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Vegetation Monitoring using Remote Sensing

A normal, healthy plant will absorb blue and red light and reflect green light, which is why they appear green to our eyes. With the green visible light, plants also reflect Near-Infrared (NIR) light. This type of light, which is invisible to the human eye, also isn’t actively used for the photosynthesis process, and the healthier the plant, the more NIR light is reflected. When a plant becomes dehydrated or stressed, the spongy layer of the plant collapses and its leaves reflect less NIR light, yet they still reflect the same amount of light in the visible range.

As you can see, a stressed leaf and a healthy leaf reflect nearly the same amount of blue, green, red light, but a healthy leaf reflects more near-infrared light.

NDVI values between -1 and 0 correspond to non-plant surfaces that have a reflectance in the Red that is greater than the reflectance in the NIR. These could be surfaces such as equipment, water, or soil. Soil’s value is close to 0. Plant values range from 0.1 to nearly 1, and like stated earlier, the higher the NDVI value, the greater their density and health.

Healthy vegetation (left) absorbs most of the visible light that hits it and reflects a large portion of the near-infrared light. Unhealthy or sparse vegetation (right) reflects more visible light and less near-infrared light. The numbers on the figure above are representative of actual values, but real vegetation is much more varied.

NDVI is a perfect tool for tracking plant health. Many agronomists, forestry engineers and farmers capture a series of NDVI maps to track the health of their crops throughout the growing season and even from year to year. NDVI values can be averaged to establish the normal growing conditions for the crops in a given area for a given time of the year.

NDVI gives powerful insights and makes it easier to visualize crop health that the naked eye can’t see. It shows you where the problem is in advance so you can fix it faster. NDVI technology does not replace humans, but it does help make your job easier. And with drone mapping software, it’s becoming one of the most successful methods to easily and quickly assess plant and crop health and and improve farm yields.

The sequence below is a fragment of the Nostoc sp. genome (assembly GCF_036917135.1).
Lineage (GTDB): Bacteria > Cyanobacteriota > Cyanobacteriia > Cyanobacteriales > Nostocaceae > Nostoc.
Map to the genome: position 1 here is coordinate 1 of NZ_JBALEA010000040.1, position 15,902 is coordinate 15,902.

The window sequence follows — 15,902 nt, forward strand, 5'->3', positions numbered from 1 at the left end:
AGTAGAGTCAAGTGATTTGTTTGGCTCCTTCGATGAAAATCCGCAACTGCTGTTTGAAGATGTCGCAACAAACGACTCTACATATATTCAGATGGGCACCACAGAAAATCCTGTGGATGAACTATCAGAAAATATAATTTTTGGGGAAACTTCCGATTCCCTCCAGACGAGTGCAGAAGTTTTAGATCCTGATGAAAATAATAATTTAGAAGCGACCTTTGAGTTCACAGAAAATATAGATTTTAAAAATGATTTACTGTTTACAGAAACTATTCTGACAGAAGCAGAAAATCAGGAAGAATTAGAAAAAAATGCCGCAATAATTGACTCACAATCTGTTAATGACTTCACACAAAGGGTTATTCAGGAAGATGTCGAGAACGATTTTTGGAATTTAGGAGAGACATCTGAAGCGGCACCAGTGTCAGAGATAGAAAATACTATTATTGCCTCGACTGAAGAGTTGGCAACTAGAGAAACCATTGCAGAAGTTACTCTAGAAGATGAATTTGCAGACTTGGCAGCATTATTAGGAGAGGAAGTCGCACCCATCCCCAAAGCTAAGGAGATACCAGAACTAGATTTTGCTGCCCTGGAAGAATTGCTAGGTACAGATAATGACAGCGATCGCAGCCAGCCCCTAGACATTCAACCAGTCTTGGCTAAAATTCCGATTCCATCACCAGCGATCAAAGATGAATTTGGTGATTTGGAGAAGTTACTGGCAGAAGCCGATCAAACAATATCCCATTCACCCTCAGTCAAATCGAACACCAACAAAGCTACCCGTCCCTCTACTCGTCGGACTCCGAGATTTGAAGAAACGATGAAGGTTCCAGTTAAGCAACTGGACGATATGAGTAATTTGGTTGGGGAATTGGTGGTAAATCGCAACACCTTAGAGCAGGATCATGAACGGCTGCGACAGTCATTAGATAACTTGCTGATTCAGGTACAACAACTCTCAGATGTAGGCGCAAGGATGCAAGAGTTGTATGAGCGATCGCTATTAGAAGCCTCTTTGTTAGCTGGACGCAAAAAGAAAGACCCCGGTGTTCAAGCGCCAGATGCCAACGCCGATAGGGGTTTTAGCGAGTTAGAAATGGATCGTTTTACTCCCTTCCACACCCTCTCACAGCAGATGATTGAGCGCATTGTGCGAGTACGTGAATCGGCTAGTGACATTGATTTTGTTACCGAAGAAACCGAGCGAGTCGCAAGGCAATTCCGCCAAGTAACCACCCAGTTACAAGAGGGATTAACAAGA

The vegetation monitoring methods, such as NDVI, can be used in several fields:



Agriculture

The series of images below show the development of crop growing cycles under a central pivot irrigation system at the central north region in Minas Gerais State from January to August 2019. We can observe the small changes within the parcels indicating a deficiency in the irrigation system and/or ground fertilization problem reflecting in the crop health.

This is only one of the possible applications of this methodology.



Pasture health

Monitoring pasture quality is very important for the cattle development and gain of weight. These procedures permit the monitoring of pasture health and help in forecasting the appropriate time to introduce pasture rotation and complementary feeding.

See below the pasture health in three distinct dates of a year:

  • 04/02/2019
  • 06/26/2019
  • 09/14/2019


  • Forestry.

    Monitoring the forest vegetation cover health and humidity level.

    The example below shows a regional view of an eucalyptus forestation in Minas Gerais central north region. We selected three different dates: one during the dry season peak (mid October), another during the start of the dry season (end of June) and the last one during the peak of the wet season (beginning of April). The images order are: Visible, NDVI and NDWI.

    The series was done to illustrate the contrasts between wet and dry seasons and the continuous monitoring of these parameters can help in a more efficient forestry inventory and wildfire control by identifying dryer areas within the forested area.

  • 04/02/2019
  • 06/26/2019
  • 10/14/2019


  • Environment

    The vegetation analysis NDVI can be used to measure deforestation growth. See below the resulting images using NDVI to quantify the deforestation during a period in the south western portion of Pará State.

    Deforested areas in July 2018.

    Deforested areas in July 2019.

    Image showing the resulting 14% increase in deforestation from July 2018 to July 2019.